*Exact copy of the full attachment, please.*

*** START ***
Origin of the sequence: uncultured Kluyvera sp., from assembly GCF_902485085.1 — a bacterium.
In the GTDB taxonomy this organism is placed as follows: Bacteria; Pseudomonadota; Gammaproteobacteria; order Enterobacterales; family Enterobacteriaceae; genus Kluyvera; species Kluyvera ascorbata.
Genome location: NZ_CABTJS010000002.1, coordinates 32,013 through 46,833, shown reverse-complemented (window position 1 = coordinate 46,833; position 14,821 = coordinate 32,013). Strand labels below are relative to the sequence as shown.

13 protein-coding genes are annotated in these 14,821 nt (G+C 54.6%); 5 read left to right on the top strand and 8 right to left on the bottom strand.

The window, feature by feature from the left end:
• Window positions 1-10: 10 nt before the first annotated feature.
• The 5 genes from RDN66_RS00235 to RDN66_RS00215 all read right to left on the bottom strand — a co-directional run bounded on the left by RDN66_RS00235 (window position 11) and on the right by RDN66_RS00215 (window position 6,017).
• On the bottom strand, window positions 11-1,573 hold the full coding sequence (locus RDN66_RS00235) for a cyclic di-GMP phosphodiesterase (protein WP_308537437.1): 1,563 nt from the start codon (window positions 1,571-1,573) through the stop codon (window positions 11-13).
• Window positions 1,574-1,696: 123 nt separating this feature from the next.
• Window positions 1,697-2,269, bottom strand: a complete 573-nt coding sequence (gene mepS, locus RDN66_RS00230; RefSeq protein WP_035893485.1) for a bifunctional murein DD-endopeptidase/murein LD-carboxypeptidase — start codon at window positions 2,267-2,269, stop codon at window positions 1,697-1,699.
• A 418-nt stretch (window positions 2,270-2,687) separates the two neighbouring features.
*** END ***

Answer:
Origin of the sequence: uncultured Kluyvera sp., from assembly GCF_902485085.1 — a bacterium.
In the GTDB taxonomy this organism is placed as follows: Bacteria; Pseudomonadota; Gammaproteobacteria; order Enterobacterales; family Enterobacteriaceae; genus Kluyvera; species Kluyvera ascorbata.
Genome location: NZ_CABTJS010000002.1, coordinates 32,013 through 46,833, shown reverse-complemented (window position 1 = coordinate 46,833; position 14,821 = coordinate 32,013). Strand labels below are relative to the sequence as shown.

13 protein-coding genes are annotated in these 14,821 nt (G+C 54.6%); 5 read left to right on the top strand and 8 right to left on the bottom strand.

The window, feature by feature from the left end:
• Window positions 1-10: 10 nt before the first annotated feature.
• The 5 genes from RDN66_RS00235 to RDN66_RS00215 all read right to left on the bottom strand — a co-directional run bounded on the left by RDN66_RS00235 (window position 11) and on the right by RDN66_RS00215 (window position 6,017).
• On the bottom strand, window positions 11-1,573 hold the full coding sequence (locus RDN66_RS00235) for a cyclic di-GMP phosphodiesterase (protein WP_308537437.1): 1,563 nt from the start codon (window positions 1,571-1,573) through the stop codon (window positions 11-13).
• Window positions 1,574-1,696: 123 nt separating this feature from the next.
• Window positions 1,697-2,269, bottom strand: a complete 573-nt coding sequence (gene mepS, locus RDN66_RS00230; RefSeq protein WP_035893485.1) for a bifunctional murein DD-endopeptidase/murein LD-carboxypeptidase — start codon at window positions 2,267-2,269, stop codon at window positions 1,697-1,699.
• A 418-nt stretch (window positions 2,270-2,687) separates the two neighbouring features.